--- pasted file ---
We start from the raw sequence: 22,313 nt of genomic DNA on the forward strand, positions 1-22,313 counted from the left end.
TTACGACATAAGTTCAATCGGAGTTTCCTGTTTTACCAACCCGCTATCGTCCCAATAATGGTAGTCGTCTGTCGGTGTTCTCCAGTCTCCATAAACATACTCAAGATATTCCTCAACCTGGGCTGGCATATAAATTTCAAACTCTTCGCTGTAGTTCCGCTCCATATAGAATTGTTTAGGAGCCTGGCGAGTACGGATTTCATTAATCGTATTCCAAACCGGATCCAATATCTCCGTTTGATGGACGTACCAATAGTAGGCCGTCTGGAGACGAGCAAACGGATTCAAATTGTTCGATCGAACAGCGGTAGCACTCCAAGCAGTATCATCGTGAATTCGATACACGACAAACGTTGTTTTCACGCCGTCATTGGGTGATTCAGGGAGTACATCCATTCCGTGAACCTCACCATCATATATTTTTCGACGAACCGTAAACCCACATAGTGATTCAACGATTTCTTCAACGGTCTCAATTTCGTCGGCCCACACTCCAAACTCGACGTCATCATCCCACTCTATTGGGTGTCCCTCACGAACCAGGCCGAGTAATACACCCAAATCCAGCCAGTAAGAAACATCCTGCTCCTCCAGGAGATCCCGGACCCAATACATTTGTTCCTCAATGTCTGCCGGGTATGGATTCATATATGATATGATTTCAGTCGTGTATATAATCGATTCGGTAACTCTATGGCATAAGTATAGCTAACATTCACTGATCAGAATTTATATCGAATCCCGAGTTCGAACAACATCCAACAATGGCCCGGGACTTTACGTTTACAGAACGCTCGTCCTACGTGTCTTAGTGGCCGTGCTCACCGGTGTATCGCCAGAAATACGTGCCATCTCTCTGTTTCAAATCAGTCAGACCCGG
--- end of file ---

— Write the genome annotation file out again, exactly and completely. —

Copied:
We start from the raw sequence: 22,313 nt of genomic DNA on the forward strand, positions 1-22,313 counted from the left end.
TTACGACATAAGTTCAATCGGAGTTTCCTGTTTTACCAACCCGCTATCGTCCCAATAATGGTAGTCGTCTGTCGGTGTTCTCCAGTCTCCATAAACATACTCAAGATATTCCTCAACCTGGGCTGGCATATAAATTTCAAACTCTTCGCTGTAGTTCCGCTCCATATAGAATTGTTTAGGAGCCTGGCGAGTACGGATTTCATTAATCGTATTCCAAACCGGATCCAATATCTCCGTTTGATGGACGTACCAATAGTAGGCCGTCTGGAGACGAGCAAACGGATTCAAATTGTTCGATCGAACAGCGGTAGCACTCCAAGCAGTATCATCGTGAATTCGATACACGACAAACGTTGTTTTCACGCCGTCATTGGGTGATTCAGGGAGTACATCCATTCCGTGAACCTCACCATCATATATTTTTCGACGAACCGTAAACCCACATAGTGATTCAACGATTTCTTCAACGGTCTCAATTTCGTCGGCCCACACTCCAAACTCGACGTCATCATCCCACTCTATTGGGTGTCCCTCACGAACCAGGCCGAGTAATACACCCAAATCCAGCCAGTAAGAAACATCCTGCTCCTCCAGGAGATCCCGGACCCAATACATTTGTTCCTCAATGTCTGCCGGGTATGGATTCATATATGATATGATTTCAGTCGTGTATATAATCGATTCGGTAACTCTATGGCATAAGTATAGCTAACATTCACTGATCAGAATTTATATCGAATCCCGAGTTCGAACAACATCCAACAATGGCCCGGGACTTTACGTTTACAGAACGCTCGTCCTACGTGTCTTAGTGGCCGTGCTCACCGGTGTATCGCCAGAAATACGTGCCATCTCTCTGTTTCAAATCAGTCAGACCCGG